I met Melissa Stroh (aka MN Stroh) through the Jerry B. Jenkins Writers Guild years ago and have had the privilege ever since to count her a dear friend and sister in Christ. She is supportive, sweet, insanely knowledgeable, hardworking, and a fabulous listener. Melissa writes edgy Christian historical fiction (romance and adventure stories) set in Medieval Ireland in the 10th century. After two decades of blood, sweat, and tears, Melissa is now able to offer this book series to you and me!!! I am wildly excited to see these books become tangible realities after years of prayer, and I hope this series blesses you like it has me!
Melissa’s writing resonates with me in a way that makes me want to shout from the rooftops on her behalf! Her first book in the Tale of the Clans series, Man of Sorrows, grapples with the issue of works versus grace, which strikes close to home personally. Her second book in the Tale of the Clans series can be preordered now – Rise of Betrayal. I just preordered my paperback copy two days ago AND IT ARRIVED ON MY DOORSTEP TODAY!!! There are four books in this series (so far) and all four are scheduled to be published by year end, so if you’re like me – you won’t have to wait long to read all of them!!! (Christmas gift ideas??)
Stay tuned below to read an interview with the wonderful M.N. Stroh! (Or just click the images below to get her books!)
Interview with M.N. Stroh
- Why does this particular period in time interest you?
From childhood I’ve loved the middle ages. So anything medieval captivates me. When I set out to write this series, I knew virtually nothing about medieval Ireland. So the research allowed me to embark on a discovery of the place and time period.
- Do you share any of the same ethnicities as your characters?
Yes! Though we’re predominantly a blending of German heritage, there’s quite a bit of Irish on my mom’s side. Then there’s a good mingling of Scandinavian on my dad’s side, mostly Norwegian and Swedish.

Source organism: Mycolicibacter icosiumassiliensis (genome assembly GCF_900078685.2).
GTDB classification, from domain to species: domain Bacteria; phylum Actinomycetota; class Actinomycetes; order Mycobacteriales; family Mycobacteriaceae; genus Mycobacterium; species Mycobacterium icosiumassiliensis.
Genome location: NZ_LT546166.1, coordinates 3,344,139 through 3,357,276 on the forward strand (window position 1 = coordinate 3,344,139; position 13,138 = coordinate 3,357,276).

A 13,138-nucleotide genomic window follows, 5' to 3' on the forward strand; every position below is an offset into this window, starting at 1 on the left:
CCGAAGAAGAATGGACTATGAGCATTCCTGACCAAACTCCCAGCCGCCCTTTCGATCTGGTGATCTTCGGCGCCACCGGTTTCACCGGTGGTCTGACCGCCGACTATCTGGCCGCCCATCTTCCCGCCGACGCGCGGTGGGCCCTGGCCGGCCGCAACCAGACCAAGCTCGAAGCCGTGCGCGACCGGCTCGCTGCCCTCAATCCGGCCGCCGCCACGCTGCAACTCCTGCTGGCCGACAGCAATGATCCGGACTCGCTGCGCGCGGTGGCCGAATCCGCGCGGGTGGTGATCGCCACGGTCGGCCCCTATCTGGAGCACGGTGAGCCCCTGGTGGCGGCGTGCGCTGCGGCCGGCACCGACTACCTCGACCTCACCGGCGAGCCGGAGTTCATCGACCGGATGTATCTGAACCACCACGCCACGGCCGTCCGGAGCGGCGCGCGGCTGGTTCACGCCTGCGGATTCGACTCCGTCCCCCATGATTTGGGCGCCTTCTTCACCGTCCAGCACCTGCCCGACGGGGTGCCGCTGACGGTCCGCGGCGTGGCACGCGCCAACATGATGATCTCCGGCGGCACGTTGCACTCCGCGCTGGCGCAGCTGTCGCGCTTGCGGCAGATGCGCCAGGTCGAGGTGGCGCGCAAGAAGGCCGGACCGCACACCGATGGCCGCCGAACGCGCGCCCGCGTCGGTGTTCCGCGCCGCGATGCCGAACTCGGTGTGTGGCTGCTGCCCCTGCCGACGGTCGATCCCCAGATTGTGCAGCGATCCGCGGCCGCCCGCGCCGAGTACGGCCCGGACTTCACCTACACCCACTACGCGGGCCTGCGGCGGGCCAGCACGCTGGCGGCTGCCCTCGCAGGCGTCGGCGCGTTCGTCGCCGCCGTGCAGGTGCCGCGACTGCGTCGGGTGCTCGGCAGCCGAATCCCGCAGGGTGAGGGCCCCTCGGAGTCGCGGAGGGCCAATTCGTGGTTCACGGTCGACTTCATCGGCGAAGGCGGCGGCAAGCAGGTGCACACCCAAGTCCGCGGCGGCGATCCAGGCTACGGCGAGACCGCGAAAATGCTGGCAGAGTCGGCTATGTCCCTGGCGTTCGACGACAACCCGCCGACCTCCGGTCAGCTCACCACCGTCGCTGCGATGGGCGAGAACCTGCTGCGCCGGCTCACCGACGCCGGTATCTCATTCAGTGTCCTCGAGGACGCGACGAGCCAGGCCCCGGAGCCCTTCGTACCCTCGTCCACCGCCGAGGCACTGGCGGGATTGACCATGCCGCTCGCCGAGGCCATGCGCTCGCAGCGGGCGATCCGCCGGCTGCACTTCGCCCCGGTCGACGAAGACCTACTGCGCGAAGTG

- Which character do you most closely identify with?
Well, no single character in this book is exactly like me, though in a sense, they all have a bit of me imbued in them. If we go by Myers-Briggs personality, Danu and I are the closest match. I have virtually no skill with clothes-making. So she’s got me beat there. But I can handle blood and wounds better than she can, so there’s that.
- What sparked the idea for Rise of Betrayal? Was it always a trilogy or did that evolve?
Rise of Betrayal started out as a fantasy novel. It was originally intended to be a standalone. But as it evolved it became a little too trope-ish and didn’t gel like I wanted. That was back in 2001. At the time I began to really dig deep into Christian historical fiction as a reader, and it dawned on me, “Why can’t my novel become a historical fiction?”
So I began to explore that. Once I decided on a place, medieval Ireland, I began researching the general history to find a period that fit my plot. The perfect match came within the lifetime of Brian Boru. So I transformed the novel into a piece set in the 10th century around Brian’s early years as an up-and-coming warrior. I didn’t want to focus on Brian Boru himself because that had already been done, and there’s less creative freedom involved. So I based it on fictional characters. I finished the revised draft in 2002. From there, it developed into a series. God willing, the series will extend beyond the four books releasing this year. I hope to add several more in the coming years.
- Which character did you create first?
Nessa was my first character. Of course, that wasn’t her name originally. She was Jessa back then. I’ll tell you, that name change was difficult, and it literally transformed the character into someone very different from my original creation. The only thing that really stuck with her was her archery skills and her relationship dynamic with Gideon.